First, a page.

Almost everyone should take a look at Dropbox, the service that syncs folders and files among your computers and mobile devices. If you have more than one computer (home/office/notebook) and you haven’t started using it yet, then go read about it and get started! I’m going to highlight a security issue but that shouldn’t discourage you from using it for all the things it does so well – just keep an eye on all of your tools with security and privacy in mind.
Dropbox has released apps that allow iPhones, iPads and Android devices to connect to your Dropbox folders and display the files and folders you have stored there. […] continued
I want you to take a look at a demo of Google Docs. It’s a fast way to be introduced to the concept of editing and storing documents online.
When I look in my crystal ball, my prediction has changed from last year. It now looks likely that small businesses and small law firms will not be storing any significant quantities of documents online in the near future. You’ll be using online files as a convenience, not as your primary file storage. I had hoped to be saying something different but Microsoft has dropped the ball badly, a story I’ll tell you sometime soon. […] continued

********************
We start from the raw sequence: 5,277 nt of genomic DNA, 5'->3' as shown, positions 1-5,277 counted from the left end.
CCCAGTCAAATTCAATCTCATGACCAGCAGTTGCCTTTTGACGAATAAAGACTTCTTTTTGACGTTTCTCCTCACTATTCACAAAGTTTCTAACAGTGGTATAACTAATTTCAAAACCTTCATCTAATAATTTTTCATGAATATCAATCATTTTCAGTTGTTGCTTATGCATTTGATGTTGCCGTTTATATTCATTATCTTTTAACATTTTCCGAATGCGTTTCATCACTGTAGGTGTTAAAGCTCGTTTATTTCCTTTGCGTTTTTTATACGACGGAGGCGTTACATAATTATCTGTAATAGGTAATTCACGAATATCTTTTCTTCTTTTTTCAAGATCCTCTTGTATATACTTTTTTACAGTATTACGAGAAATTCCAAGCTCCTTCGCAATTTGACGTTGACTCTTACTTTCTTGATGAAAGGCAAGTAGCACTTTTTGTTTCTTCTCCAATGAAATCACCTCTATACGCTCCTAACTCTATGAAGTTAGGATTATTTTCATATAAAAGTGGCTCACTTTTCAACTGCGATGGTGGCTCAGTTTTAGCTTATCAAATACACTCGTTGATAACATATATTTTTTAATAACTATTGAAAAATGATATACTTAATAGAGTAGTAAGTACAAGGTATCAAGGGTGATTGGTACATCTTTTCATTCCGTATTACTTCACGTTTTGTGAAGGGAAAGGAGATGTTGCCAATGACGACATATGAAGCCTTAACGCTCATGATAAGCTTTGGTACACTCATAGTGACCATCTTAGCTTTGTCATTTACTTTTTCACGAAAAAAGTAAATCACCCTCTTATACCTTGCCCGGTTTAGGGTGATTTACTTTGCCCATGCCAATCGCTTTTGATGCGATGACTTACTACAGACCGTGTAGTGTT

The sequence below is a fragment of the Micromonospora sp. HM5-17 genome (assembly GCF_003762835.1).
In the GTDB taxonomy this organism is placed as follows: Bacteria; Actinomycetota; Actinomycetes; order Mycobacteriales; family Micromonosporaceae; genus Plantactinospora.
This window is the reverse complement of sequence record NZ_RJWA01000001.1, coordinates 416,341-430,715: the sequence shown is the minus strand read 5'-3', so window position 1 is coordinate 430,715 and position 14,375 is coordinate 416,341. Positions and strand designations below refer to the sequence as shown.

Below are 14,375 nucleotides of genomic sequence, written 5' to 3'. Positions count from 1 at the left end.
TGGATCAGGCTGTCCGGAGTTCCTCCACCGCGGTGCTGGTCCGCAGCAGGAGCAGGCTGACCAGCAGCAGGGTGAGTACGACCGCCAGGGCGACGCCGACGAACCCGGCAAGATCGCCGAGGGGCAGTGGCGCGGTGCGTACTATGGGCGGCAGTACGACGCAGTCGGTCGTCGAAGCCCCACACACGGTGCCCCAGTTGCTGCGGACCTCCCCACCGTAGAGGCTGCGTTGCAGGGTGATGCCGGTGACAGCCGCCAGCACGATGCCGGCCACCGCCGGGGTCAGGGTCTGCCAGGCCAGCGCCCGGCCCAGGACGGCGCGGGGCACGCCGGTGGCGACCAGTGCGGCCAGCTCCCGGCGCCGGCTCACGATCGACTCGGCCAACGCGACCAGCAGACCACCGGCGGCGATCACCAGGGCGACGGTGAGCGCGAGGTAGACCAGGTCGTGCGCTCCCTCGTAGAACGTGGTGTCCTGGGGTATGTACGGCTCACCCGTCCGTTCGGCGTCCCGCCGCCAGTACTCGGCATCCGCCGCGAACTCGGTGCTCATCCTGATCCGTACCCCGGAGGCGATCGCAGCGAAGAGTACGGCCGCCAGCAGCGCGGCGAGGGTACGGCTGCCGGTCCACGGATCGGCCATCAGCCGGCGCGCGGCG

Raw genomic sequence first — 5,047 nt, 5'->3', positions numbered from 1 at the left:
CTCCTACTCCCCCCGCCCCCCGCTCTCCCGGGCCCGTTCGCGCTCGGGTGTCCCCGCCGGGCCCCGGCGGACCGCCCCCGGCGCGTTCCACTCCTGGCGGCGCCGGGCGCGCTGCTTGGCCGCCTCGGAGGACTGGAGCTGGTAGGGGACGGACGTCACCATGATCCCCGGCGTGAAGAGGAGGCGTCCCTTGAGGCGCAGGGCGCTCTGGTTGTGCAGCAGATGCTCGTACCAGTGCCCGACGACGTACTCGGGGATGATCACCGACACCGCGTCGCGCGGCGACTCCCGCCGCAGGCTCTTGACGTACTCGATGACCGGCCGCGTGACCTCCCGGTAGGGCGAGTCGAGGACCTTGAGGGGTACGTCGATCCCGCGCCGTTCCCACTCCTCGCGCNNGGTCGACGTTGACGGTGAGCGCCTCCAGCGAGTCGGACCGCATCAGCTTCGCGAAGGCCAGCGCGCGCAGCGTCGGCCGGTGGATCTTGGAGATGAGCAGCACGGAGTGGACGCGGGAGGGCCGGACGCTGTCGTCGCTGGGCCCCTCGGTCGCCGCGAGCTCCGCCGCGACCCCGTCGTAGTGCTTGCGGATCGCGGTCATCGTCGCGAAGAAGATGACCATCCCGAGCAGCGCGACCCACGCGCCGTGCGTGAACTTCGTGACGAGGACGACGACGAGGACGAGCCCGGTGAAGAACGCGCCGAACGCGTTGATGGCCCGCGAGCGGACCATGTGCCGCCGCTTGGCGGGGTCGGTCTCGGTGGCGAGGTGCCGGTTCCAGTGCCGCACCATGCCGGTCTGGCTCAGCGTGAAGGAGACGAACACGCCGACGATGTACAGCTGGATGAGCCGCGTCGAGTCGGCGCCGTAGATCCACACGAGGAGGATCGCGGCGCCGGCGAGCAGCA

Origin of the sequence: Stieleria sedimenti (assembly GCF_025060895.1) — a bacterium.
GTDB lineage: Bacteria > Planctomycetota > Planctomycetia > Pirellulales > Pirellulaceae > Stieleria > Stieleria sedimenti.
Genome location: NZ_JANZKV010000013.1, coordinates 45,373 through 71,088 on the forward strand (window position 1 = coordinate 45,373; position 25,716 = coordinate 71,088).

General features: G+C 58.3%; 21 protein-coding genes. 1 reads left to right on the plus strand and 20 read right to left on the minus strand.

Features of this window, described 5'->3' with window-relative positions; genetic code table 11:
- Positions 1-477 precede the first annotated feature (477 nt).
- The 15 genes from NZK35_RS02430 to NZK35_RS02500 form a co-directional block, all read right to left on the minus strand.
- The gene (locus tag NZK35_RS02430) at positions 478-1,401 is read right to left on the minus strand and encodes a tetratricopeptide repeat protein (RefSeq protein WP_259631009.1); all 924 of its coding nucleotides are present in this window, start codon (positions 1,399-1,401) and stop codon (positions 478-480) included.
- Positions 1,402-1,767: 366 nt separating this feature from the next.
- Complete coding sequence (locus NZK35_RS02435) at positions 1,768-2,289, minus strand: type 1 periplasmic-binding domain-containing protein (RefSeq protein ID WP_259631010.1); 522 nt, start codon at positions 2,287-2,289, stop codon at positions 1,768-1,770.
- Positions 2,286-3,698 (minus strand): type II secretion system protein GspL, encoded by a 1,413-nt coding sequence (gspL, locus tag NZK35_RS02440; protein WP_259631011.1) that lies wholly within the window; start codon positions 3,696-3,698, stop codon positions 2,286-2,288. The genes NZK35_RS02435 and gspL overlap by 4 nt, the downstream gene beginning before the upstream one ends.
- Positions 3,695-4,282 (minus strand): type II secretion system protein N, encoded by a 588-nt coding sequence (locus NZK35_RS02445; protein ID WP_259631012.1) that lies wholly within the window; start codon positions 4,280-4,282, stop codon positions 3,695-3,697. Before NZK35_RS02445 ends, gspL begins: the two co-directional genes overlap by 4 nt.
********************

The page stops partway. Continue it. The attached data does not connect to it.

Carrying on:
It’s rare now to find traditional POP3 email accounts, where messages are downloaded to a single computer and are only accessible at that computer. We move between different computers freely (home/work/laptop/netbook) and want our mail to be available on all of them. We are buying smartphones in staggering numbers and getting our email on the phone is a big part of the reason.
Seeing our mailbox from multiple computers and devices can be done clumsily with a POP3 account but it’s far easier with Gmail, Hotmail, or an Exchange mailbox. If you are using an email address is given out by your ISP (@sonic.net, @comcast.net, @attglobal.net), you might want to consider getting the flexibility that will come with a new email address. […] continued
Google added an unassuming link named “Near Me Now” on the Google search page on iPhones and Android phones. Click it and you’ll get a short list of categories – Restaurants, ATMS and banks, Shopping, Lodging, and more. Clicking on one will bring up a list of results based on where you are standing at that moment. I just pulled up a list of all the restaurants near my house in two clicks, with addresses, phone numbers, reviews, and links to display a map or street view (and get turn-by-turn directions if I started driving). […] continued
As I said last month, each of you might find one or two apps for a smartphone that get you all excited – the apps that you show people to demonstrate how cool your new phone is.
I found mine. Google Goggles amazes me. If you’ve got an Android phone, you’ve got to check this out. It’s a free download from the Android Marketplace. (There have been vague hints that it will eventually be ported to iPhones and other platforms but don’t hold your breath for that.)
Google Goggles lets you use pictures taken with your phone to search the web. […] continued